The share market plunged more than 7 per cent today as the Prime Minister confirmed evidence of community transmission of Covid-19 and announced the country had 48 hours to prepare for strict isolation.
The S&P/NZX50 fell 697.72 points, or 7.6 per cent, to 8,98.70. Within the index, 49 stocks fell, and one rose. Turnover was $267.2 million.
The government today ratcheted up its response to the mounting virus outbreak by imposing a national lockdown from 11.59pm Wednesday.
All bars, restaurants, cafes, cinemas, civic amenities and all non-essential businesses will be required to close. For non-essential businesses, working from home is now immediately required, if unable to operate from home, firms must be closed.
Prime Minister Jacinda Ardern acknowledged the shutdown will cause "unprecedented economic and social disruption" but will save "tens of thousands" of lives.
"Like the rest of the world, we are facing the potential for devastating impacts from this virus. But, through decisive action, and through working together, do we have a small window to get ahead of it," she said.
Shane Solly, a portfolio manager at Harbour Asset Management, said capital markets are dislocated with many investors waiting to see the outbreak peak before buying back in.
"While it is difficult to know when Covid will stop impacting on economies, we do know central banks and governments are acting aggressively and on a unified basis to provide support," he said.
The Reserve Bank has initiated a $30 billion quantitative easing programme to help maintain liquidity in bond markets and keep interest rates low, while the government today announced it was almost doubling the size of its wage subsidy programme.
However, this did little to ease the sell-off which Hamilton Hindin Greene director Grant Williamson described as a "bloodbath."
"I can't say I've ever experienced a two-to-three-week period like this," he said.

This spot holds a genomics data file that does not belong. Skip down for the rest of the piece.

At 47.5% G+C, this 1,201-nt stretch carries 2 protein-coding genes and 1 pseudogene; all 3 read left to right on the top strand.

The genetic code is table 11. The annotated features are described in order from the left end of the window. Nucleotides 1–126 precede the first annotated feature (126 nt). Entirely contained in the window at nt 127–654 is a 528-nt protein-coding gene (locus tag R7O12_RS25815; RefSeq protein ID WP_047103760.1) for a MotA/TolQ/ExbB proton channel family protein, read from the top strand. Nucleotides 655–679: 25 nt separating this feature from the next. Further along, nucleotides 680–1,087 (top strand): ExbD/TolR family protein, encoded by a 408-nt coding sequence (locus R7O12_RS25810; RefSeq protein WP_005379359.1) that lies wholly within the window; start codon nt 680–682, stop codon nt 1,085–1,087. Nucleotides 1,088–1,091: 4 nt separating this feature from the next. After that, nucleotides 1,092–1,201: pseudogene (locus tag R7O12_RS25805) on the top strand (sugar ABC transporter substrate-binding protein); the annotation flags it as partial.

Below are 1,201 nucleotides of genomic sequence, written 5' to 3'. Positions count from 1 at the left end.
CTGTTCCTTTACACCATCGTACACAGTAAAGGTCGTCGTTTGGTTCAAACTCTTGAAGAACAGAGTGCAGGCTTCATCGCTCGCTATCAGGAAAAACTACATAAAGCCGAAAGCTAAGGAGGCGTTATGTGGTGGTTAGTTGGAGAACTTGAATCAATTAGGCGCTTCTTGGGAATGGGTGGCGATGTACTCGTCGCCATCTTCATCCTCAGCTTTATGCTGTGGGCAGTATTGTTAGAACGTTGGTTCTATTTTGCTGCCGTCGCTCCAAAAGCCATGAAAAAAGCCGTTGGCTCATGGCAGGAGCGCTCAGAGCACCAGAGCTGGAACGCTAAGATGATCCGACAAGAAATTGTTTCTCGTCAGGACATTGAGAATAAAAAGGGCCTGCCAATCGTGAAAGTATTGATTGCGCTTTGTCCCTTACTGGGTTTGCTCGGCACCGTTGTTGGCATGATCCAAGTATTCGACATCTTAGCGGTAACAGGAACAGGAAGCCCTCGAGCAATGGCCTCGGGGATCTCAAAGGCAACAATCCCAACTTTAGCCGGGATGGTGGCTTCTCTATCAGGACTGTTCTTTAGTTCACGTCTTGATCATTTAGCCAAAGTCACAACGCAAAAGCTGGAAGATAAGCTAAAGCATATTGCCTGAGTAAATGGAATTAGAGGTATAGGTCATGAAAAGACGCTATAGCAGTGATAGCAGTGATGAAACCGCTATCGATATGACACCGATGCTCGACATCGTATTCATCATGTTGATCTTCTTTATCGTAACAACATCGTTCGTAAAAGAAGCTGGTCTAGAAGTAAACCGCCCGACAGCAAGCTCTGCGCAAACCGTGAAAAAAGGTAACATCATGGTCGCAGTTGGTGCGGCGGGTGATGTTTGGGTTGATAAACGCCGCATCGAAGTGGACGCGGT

Greg Smith, head of research at Fat Prophets, said investors were in a "state of panic, and disarray" as they likely did not anticipate such a swift move to the shutdown.
"New Zealand, barring essential services, is effectively now closed for a month," he said.
Tourism Holdings led the market lower, plunging 46.1 per cent to 55 cents. Vista Group International fell 28.4 per cent to 96 cents, Kathmandu Holdings dropped 27.8 per cent to 70 cents and Sky Network Television declined 28.3 per cent to 19 cents.
SkyCity Entertainment Group today advised it is immediately closing its New Zealand casino and entertainment facilities in Auckland, Hamilton and Queenstown in line with the new government recommendations and withdrew its annual guidance. The shares fell 14.5 per cent to $1.30.
Solly said a blowout in defensive sectors suggested investors were reallocating assets away from equities. Williamson said some investors were switching to cash to ride out the looming recession.
Kiwi Property Group declined 21.1 per cent to 75 cents. The company today announced it had refinanced $214m of bank debt facilities which had been set to expire in the next two years and had $303m in undrawn credit lines.
Argosy Property fell 24.8 per cent to 76 cents, Precinct Properties New Zealand decreased 13.5 per cent to $1.46, Goodman Property Trust slipped 11.7 per cent to $1.88.
Aged-care providers came under a new wave of selling pressure. Oceania Healthcare dropped 21.6 per cent to 40 cents, Ryman Healthcare retreated 21 per cent to $6.64, Metlifecare declined 17 per cent to $4.25, and Summerset Group fell 14.3 per cent to $3.71.
Air New Zealand fell 19.2 per cent to 80 cents and Auckland International Airport fell 7.4 per cent to $4.63.
Some investors used the slump in share prices as a buying opportunity. A2 Milk raised its stake in Synlait Milk to 19.8 per cent from 17.4 per cent. A2 bought the shares at $4.95 apiece, below its average entry price. Synlait dropped 3.9 per cent to $4.90 today and A2 was down 3.3 per cent at $15.94.
Fonterra Shareholders' Fund units declined 5.4 per cent to $3.70.
Fisher & Paykel Healthcare, which manufactures respirators, was the only stock on the NZX50 to gain today, rising 2.3 per cent to $27.27. The manufacturer said it has been designated an essential service and will continue operations in its Auckland facilities.
NZX Limited, which has also been designated an essential service and will remain in operation, fell 8.7 per cent to 95 cents.
"There's probably some market upside risk if, in a few weeks' time, the government's bold measures are successful at stopping Covid-19 in its tracks as has been the case in China," Fat Prophets' Smith said.